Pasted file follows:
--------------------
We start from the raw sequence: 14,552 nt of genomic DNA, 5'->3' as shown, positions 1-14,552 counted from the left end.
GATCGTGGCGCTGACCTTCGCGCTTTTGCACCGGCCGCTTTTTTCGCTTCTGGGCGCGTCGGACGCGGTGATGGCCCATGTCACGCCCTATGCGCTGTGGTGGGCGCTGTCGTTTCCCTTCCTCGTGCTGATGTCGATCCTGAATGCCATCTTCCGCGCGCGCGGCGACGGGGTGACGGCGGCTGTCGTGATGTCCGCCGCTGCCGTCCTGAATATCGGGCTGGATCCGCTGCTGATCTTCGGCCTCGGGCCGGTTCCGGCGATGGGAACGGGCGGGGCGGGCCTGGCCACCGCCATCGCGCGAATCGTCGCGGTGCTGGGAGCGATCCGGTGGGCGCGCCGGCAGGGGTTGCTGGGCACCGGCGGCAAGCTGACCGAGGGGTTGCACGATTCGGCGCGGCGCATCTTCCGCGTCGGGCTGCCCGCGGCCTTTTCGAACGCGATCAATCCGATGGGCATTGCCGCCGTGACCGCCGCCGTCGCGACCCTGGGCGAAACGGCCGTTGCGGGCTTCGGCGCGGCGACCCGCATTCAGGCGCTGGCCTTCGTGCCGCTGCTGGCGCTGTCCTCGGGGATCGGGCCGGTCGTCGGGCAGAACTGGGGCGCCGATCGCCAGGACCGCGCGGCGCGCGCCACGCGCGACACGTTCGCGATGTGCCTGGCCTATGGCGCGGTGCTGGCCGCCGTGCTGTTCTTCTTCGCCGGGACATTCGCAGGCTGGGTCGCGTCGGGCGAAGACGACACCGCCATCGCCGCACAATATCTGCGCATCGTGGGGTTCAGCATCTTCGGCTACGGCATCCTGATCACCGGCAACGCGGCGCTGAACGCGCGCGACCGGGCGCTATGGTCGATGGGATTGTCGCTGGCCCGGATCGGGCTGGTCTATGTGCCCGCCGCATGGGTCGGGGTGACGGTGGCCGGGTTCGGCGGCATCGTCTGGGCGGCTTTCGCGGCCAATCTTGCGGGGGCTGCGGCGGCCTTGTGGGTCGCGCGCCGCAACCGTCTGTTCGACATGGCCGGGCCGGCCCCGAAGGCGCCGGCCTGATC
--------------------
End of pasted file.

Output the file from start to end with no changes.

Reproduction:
We start from the raw sequence: 14,552 nt of genomic DNA, 5'->3' as shown, positions 1-14,552 counted from the left end.
GATCGTGGCGCTGACCTTCGCGCTTTTGCACCGGCCGCTTTTTTCGCTTCTGGGCGCGTCGGACGCGGTGATGGCCCATGTCACGCCCTATGCGCTGTGGTGGGCGCTGTCGTTTCCCTTCCTCGTGCTGATGTCGATCCTGAATGCCATCTTCCGCGCGCGCGGCGACGGGGTGACGGCGGCTGTCGTGATGTCCGCCGCTGCCGTCCTGAATATCGGGCTGGATCCGCTGCTGATCTTCGGCCTCGGGCCGGTTCCGGCGATGGGAACGGGCGGGGCGGGCCTGGCCACCGCCATCGCGCGAATCGTCGCGGTGCTGGGAGCGATCCGGTGGGCGCGCCGGCAGGGGTTGCTGGGCACCGGCGGCAAGCTGACCGAGGGGTTGCACGATTCGGCGCGGCGCATCTTCCGCGTCGGGCTGCCCGCGGCCTTTTCGAACGCGATCAATCCGATGGGCATTGCCGCCGTGACCGCCGCCGTCGCGACCCTGGGCGAAACGGCCGTTGCGGGCTTCGGCGCGGCGACCCGCATTCAGGCGCTGGCCTTCGTGCCGCTGCTGGCGCTGTCCTCGGGGATCGGGCCGGTCGTCGGGCAGAACTGGGGCGCCGATCGCCAGGACCGCGCGGCGCGCGCCACGCGCGACACGTTCGCGATGTGCCTGGCCTATGGCGCGGTGCTGGCCGCCGTGCTGTTCTTCTTCGCCGGGACATTCGCAGGCTGGGTCGCGTCGGGCGAAGACGACACCGCCATCGCCGCACAATATCTGCGCATCGTGGGGTTCAGCATCTTCGGCTACGGCATCCTGATCACCGGCAACGCGGCGCTGAACGCGCGCGACCGGGCGCTATGGTCGATGGGATTGTCGCTGGCCCGGATCGGGCTGGTCTATGTGCCCGCCGCATGGGTCGGGGTGACGGTGGCCGGGTTCGGCGGCATCGTCTGGGCGGCTTTCGCGGCCAATCTTGCGGGGGCTGCGGCGGCCTTGTGGGTCGCGCGCCGCAACCGTCTGTTCGACATGGCCGGGCCGGCCCCGAAGGCGCCGGCCTGATC